Medical Encyclopedia: Nurse Practitioner (NP)
A nurse practitioner (NP) is a nurse with a graduate degree in advanced practice nursing.
The NP is allowed to provide a broad range of health care services, which may include:
* Taking the patient’s history, performing a physical exam, and ordering appropriate laboratory tests and procedures
* Diagnosing, treating, and managing acute and chronic diseases
* Providing prescriptions and coordinating referrals
* Promoting healthy activities in collaboration with the patient
* Performing certain procedures such as a bone marrow biopsy or lumbar puncture
Nurse practitioner work in a variety of settings, including family practice, women’s health, pediatrics, geriatric, neonatology, school health, emergency, oncology, cardiology, nephrology, and primary care.
Some nurse practitioners work in clinics without doctor supervision, and others work together with doctors as a joint health care team. Their scope of practice and authority depends on state laws. For example, some states allow nurse practitioners to write prescriptions, while other states do not.
Like many other professions, nurse practitioners are regulated at two different levels. Licensure is a process that takes place at the state level in accordance with specific state laws. In contrast, certification is established through national organizations with requirements for minimal professional practice standards being consistent across all states.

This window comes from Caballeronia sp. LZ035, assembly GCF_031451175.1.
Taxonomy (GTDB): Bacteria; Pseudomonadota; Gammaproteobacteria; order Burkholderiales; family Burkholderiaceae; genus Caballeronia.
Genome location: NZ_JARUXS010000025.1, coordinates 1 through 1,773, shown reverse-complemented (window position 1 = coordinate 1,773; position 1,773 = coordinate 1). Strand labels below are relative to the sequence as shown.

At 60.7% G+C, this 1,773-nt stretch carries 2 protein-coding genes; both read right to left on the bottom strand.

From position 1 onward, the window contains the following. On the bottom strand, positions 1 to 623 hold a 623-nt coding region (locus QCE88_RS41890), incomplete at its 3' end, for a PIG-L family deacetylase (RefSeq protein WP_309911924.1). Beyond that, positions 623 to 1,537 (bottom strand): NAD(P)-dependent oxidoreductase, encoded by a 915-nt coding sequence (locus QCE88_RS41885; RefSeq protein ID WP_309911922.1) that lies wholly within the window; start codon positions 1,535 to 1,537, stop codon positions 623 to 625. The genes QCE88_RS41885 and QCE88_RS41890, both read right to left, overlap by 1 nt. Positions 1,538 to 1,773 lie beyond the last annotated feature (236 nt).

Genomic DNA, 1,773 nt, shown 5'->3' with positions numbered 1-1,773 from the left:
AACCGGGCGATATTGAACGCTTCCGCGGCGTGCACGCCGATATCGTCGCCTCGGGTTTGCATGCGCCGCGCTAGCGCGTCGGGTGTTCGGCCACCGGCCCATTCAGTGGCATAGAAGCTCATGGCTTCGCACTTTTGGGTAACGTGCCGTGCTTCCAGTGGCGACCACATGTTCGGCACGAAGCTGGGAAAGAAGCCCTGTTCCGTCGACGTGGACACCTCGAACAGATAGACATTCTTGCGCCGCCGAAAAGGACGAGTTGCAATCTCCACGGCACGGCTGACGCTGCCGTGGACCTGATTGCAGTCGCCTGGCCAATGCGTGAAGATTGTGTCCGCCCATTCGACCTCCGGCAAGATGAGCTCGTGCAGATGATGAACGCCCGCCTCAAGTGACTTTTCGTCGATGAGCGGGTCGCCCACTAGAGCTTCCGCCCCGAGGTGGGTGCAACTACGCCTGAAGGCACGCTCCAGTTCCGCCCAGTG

Laws specific to NP licensure vary greatly from state to state. The current trend is in the direction of more states requiring master’s degree educational preparation and national certification. In some states, NP practice is completely independent, while some states require proof of a collaborative MD only for prescriptive practice privileges, and other states require proof of a collaborative MD for licensure at all. A few states still do not have specific nurse practitioner licensure or recognize practice by NPs.
National certification is offered through various nursing organizations (such as the American Nurses’ Association, Pediatric Nursing Certification Board, and others), most of which require completion of an approved master’s-level NP program prior to taking the certification exam. The exams tend to be offered in specialty areas such as family nursing, pediatrics, school nursing, adult nursing, women’s health care, acute care, and geriatrics.
Re-certification involves proof of continuing education. Only certified nurse practitioners may use a “C” either in front of or behind their other credentials (e.g., Certified Pediatric Nurse Practitioner, FNP-C, Certified Family Nurse Practitioner). Some nurse practitioners may use the credential APN rather than NP, denoting advanced practice nurse, a broader category that also includes clinical nurse specialists, certified nurse midwives, and nurse anesthetists.